). Repressed genes are involved in promoting growth and include ribosome biogenesis and protein synthesis (
      • Gasch A.P.
      • Spellman P.T.
      • Kao C.M.
      • Carmel-Harel O.
      • Eisen M.B.
      • Storz G.
      • Botstein D.
      • Brown P.O.
      Genomic expression programs in the response of yeast cells to environmental changes.
      ,
      • Gasch A.P.
      Comparative genomics of the environmental stress response in ascomycete fungi.
      ). The induced genes in the ESR are involved in handling cellular damage (e.g. defense against reactive oxygen species (ROS), DNA repair, protein refolding), altering carbohydrate and protein metabolism, and generating intracellular signals (
      • Gasch A.P.
      • Spellman P.T.
      • Kao C.M.
      • Carmel-Harel O.
      • Eisen M.B.
      • Storz G.
      • Botstein D.
      • Brown P.O.
      Genomic expression programs in the response of yeast cells to environmental changes.
      ,
      • Gasch A.P.
      The environmental stress response: a common yeast response to diverse environmental stresses.
      ).
      Transcriptional responses in the ESR are dependent upon the partially redundant transcription factors Msn2 and Msn4 (Msn2/4) that promote transcription of the general stress response genes (
      • Morano K.A.
      • Grant C.M.
      • Moye-Rowley W.S.
      The response to heat shock and oxidative stress in Saccharomyces cerevisiae.
      ,
      • Lee P.
      • Kim M.S.
      • Paik S.-M.
      • Choi S.-H.
      • Cho B.-R.
      • Hahn J.-S.
      Rim15-dependent activation of Hsf1 and Msn2/4 transcription factors by direct phosphorylation in Saccharomyces cerevisiae.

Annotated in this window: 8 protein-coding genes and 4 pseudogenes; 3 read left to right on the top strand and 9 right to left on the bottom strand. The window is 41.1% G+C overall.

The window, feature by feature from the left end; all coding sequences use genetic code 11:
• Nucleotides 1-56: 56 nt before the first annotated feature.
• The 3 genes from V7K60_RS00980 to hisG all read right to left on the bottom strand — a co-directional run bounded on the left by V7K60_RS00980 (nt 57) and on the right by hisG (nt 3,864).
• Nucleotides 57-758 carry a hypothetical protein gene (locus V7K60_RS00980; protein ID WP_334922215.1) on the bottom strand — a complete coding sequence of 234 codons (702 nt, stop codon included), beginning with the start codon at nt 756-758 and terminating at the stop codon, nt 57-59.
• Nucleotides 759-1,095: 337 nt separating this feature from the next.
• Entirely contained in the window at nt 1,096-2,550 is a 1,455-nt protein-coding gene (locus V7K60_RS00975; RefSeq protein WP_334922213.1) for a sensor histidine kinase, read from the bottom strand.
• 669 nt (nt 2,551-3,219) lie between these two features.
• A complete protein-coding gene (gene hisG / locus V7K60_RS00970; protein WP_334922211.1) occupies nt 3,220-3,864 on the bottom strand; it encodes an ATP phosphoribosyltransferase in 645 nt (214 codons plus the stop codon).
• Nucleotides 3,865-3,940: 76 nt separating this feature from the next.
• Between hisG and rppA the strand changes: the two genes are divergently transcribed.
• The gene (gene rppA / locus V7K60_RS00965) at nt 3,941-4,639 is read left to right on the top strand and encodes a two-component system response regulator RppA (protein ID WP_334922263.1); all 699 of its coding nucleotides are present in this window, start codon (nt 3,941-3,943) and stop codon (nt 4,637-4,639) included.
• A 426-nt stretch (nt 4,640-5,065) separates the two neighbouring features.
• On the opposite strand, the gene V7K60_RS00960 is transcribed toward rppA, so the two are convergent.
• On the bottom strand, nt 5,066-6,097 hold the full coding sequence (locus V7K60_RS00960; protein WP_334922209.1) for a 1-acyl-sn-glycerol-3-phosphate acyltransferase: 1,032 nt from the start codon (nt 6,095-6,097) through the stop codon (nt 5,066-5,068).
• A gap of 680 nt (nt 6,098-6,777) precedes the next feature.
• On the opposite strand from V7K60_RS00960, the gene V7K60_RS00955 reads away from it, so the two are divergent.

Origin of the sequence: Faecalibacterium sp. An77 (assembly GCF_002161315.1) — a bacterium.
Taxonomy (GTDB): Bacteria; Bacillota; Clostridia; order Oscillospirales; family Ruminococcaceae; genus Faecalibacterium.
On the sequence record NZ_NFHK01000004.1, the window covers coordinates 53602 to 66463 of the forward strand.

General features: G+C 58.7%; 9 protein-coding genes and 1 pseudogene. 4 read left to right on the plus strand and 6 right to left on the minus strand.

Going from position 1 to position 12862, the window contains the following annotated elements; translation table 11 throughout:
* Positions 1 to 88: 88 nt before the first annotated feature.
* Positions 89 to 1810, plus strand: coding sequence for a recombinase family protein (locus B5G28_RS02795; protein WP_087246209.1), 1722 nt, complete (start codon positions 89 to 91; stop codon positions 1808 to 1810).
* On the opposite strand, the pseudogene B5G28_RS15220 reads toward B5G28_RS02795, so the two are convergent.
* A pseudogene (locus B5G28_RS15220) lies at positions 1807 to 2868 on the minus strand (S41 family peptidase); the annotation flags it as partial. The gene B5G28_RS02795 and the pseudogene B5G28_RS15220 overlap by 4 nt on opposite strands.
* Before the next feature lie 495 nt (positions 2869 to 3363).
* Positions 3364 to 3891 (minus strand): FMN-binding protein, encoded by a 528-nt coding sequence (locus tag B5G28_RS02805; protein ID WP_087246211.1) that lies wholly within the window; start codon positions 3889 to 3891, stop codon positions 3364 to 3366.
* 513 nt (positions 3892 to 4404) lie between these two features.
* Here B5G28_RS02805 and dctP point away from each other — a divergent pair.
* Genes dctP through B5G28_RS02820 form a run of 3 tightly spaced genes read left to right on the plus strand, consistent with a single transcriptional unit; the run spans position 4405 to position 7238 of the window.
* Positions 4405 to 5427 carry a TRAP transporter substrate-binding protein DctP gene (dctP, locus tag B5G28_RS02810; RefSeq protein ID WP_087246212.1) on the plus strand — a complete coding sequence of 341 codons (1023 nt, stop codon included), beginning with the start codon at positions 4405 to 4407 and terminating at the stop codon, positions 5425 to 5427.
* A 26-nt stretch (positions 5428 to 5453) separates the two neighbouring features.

,
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      • Luo X.
      • Capaldi A.P.
      State transitions in the TORC1 signaling pathway and information processing in Saccharomyces cerevisiae.
      ,
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      • Sinha J.
      • Tabbaa O.P.
      • Hao N.
      Dynamic control of gene regulatory logic by seemingly redundant transcription factors.
      ). The ability of these factors to activate transcription is regulated by multiple pathways, including TOR (target of rapamycin) and ras-cAMP-PKA, which affect subcellular localization, protein interactions, and protein half-life (
      • Morano K.A.
      • Grant C.M.
      • Moye-Rowley W.S.
      The response to heat shock and oxidative stress in Saccharomyces cerevisiae.
      ,
      • Lee P.
      • Kim M.S.
      • Paik S.-M.
      • Choi S.-H.
      • Cho B.-R.
      • Hahn J.-S.
      Rim15-dependent activation of Hsf1 and Msn2/4 transcription factors by direct phosphorylation in Saccharomyces cerevisiae.
      ,
      • Sadeh A.
      • Movshovich N.
      • Volokh M.
      • Gheber L.
      • Aharoni A.
      Fine tuning of the Msn2/4-mediated yeast stress response as revealed by systematic deletion of Msn2/4 partners.
      ,
      • Inoki I.
      • Ouyang H.
      • Li Y.
      • Guan K.L.
      Signaling by target of rapamycin proteins in cell growth control.
      ). Under log-phase growth conditions, Msn2/4 proteins are differentially phosphorylated and sequestered in the cytoplasm (
      • Beck T.
      • Hall M.N.
      The TOR signalling pathway controls nuclear localization of nutrient-regulated transcription factors.
      ,
      • Görner W.
      • Durchschlag E.
      • Martinez-Pastor M.T.
      • Estruch F.
      • Ammerer G.
      • Hamilton B.
      • Ruis H.
      • Schüller C.
      Nuclear localization of the C2H2 zinc finger protein Msn2p is regulated by stress and protien kinase A activity.
      ). Upon stress, Msn2/4 are dephosphorylated and move into the nucleus where Msn2/4 bind stress response elements to promote the transcription of stress response genes (reviewed in Refs.
      • Morano K.A.
      • Grant C.M.
      • Moye-Rowley W.S.
      The response to heat shock and oxidative stress in Saccharomyces cerevisiae.
      and
      • Gasch A.P.
      The environmental stress response: a common yeast response to diverse environmental stresses.
      ).